We took a weekend city break to Angers, France, the historical capital of Anjou and gateway to the Châteaux-lined Loire Valley. It’s a loveable laid back city with a slight bohemian air and heaps of beautiful architecture to drool over. After a hassle-free train journey, we spent the weekend exploring and soaking up the joie de vivre and thriving cafe culture. Throughout history it was considered the intellectual centre of France and modern-day Angers is not a million miles away from its historical past – it’s a city known for its historic tapestries, exceptional art galleries and museums. Here is why we think you should add the city to your travel list sooner rather than later…
The city is a smorgasbord of architectural delights with a huge number of buildings spanning several centuries. Maison d’Adam is a prime example of the typical timber-framed houses that were constructed during the middle ages while the Logis Pincé is a nod to the turn of the sixteenth century and the influence of the Renaissance across Europe. The Maison Bleue is a gorgeous art deco masterpiece but all of these exist side by side with cathedrals dating from the 12th century and demonstrates the stunning beauty of the classic gothic and Romanesque features archetypal of that period. This co-existence of many different styles of architecture in one city adds a certain je ne sais pas to the city and contributes to its unique atmosphere.
Castle and Chateaux
The panorama of Angers would be a nirvana for any Disney princess at heart with its impressive chateau and castles at every turn. Perhaps, the most well-known is the Chateau d’Angers which, dominates the city. It was ordered by Louis IX in the seventeenth century, the impressive structure has kilometre long walls which is punctuated by 17 lookout towers. The horizon is also marked by the Tour Saint-Aubin, the bell tower itself was completed during the 12th century but was closed during the French Revolution. For those history enthusiasts visit, La Doutre, on the west bank of the Maine river contains two medieval sites – the former Abbaye du Ronceray, and the Hôpital Saint-Jean (which was used as the city hospital until 1870) are both absolutely worth a visit.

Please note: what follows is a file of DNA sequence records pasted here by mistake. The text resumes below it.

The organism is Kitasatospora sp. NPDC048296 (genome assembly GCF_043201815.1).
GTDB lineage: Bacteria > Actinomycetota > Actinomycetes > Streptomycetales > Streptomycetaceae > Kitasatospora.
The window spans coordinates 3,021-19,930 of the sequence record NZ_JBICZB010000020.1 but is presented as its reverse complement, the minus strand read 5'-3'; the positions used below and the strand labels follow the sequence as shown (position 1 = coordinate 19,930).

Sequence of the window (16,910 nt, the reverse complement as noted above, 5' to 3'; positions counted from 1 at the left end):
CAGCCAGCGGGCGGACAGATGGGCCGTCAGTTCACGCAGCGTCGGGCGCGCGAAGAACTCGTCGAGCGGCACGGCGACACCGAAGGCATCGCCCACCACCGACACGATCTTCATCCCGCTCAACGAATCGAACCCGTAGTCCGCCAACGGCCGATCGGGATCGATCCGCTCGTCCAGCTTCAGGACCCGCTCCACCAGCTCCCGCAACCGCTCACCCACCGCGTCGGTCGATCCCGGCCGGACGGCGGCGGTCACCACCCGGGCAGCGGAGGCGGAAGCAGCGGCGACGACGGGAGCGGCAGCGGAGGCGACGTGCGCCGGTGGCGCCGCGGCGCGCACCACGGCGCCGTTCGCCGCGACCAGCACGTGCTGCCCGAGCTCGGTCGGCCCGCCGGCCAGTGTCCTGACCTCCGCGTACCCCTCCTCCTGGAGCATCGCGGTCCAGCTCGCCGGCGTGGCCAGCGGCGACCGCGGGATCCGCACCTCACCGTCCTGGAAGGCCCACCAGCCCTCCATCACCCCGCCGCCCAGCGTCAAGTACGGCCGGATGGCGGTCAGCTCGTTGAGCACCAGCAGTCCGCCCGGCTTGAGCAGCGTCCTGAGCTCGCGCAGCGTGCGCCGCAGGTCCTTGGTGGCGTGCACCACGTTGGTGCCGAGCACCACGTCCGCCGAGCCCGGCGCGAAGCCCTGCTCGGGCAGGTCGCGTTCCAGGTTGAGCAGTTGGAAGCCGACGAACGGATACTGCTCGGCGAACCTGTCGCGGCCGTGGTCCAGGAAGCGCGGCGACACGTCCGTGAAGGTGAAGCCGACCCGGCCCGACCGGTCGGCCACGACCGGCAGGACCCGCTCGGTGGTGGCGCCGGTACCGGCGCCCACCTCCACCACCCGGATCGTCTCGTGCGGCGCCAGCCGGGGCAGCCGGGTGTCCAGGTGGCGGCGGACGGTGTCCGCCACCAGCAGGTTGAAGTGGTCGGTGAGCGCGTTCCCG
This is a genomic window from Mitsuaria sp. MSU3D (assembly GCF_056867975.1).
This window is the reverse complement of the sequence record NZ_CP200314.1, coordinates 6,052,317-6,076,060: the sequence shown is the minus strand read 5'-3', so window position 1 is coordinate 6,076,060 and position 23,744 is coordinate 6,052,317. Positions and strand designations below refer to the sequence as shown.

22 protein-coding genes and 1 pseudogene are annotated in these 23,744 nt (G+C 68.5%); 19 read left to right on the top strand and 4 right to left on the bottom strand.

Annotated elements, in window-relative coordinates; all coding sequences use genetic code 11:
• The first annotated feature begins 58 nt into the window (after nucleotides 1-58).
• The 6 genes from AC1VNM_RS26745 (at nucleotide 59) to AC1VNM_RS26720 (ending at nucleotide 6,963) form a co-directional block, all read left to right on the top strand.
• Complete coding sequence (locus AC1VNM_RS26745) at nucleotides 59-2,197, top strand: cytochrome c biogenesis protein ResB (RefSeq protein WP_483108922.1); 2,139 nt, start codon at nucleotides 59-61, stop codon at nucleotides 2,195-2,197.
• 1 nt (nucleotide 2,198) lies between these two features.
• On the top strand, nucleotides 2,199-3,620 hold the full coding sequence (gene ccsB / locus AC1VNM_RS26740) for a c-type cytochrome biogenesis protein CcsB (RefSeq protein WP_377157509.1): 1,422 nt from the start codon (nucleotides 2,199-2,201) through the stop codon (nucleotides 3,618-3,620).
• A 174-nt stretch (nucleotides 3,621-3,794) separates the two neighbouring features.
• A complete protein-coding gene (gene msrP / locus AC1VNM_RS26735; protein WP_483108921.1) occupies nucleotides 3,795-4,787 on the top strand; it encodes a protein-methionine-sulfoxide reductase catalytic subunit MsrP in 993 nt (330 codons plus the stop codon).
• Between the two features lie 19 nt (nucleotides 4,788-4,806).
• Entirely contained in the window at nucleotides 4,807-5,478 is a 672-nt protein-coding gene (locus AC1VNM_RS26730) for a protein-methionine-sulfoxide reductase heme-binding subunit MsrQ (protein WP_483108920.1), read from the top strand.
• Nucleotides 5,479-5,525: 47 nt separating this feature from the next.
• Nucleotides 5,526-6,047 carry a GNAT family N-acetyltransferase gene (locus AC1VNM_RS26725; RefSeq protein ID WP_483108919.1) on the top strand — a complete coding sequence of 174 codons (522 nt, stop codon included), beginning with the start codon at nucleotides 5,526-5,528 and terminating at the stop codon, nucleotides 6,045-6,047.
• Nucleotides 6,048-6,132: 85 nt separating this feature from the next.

The range of medieval and contemporary paintings and sculptures at the Musée des Beaux-Arts d’Angers is an absolute must-see, particularly for a chance to see the works of Greuze, Chardin and Watteau. For a special glimpse into history, check out the Apocalypse Tapestry which was commissioned by Louis I of Naples and is the biggest medieval tapestry in the world but for a more contemporary tapestry pay a visit to the Chant du Monde which is a modern version of the Apocalypse Tapestry influenced by the bombings of Hiroshima. The Muséum d’Histoire Naturelle d’Angers has been established since 1885 and exhibits a large collection of mounted animals and fossils and is well worth a visit along with the Logis Pincé which houses an impressive collection of antiquities from all over the world.
Angers boasts flourishing performing art and theatrical history. The Grand Theatre established initially in the 18th century and the more recent Theatre du Quai, both play host to the city’s numerous theatre companies while Le Chabada is a popular concert hall and is considered to be the centre of Angevin culture where many bands and artists are discovered. As well as this impressive performing arts culture there is also a successful festival vibe which includes a street performing festival- Accroche Coeurs and the Premier Plans which is dedicated to Europe’s first films. If you can, coordinate your visit during one of the festivals than you will not be disappointed, if not- try to see one of the many amazing shows that are on offer in any of the theatres and concert halls.
Food and Wine
It would be remiss of me to talk about a French city and not talk about food! Needless to say, Angers has amazing restaurants, bustling nightlife and a thriving café culture. There is something in Angers for every foodie’s desires- from Michelin starred restaurants to local bistros serving locally produced food. A visitor can truly spend their entire visit wandering from eatery to eatery tasting all the delicacies that the Loire valley has to offer, washing it down with the famous Anjou wine, all the while revelling in the true essence of French culture – the talent of thoroughly enjoying and appreciating the art of the meal. Try Cantina cafe (above) for a typical French bistro with exceptionally friendly service!
Angers is one of those unique French cities which has an amalgamation of a laid back attitude and a lot going on. The city prides itself on both its busy calendar of cultural events and alfresco cafe which gets a little livelier as darkness falls. It would also be worth noting that according to Express magazine, Angers offers the highest quality of life to its residents compared to other big French cities – if you visit you’ll see why!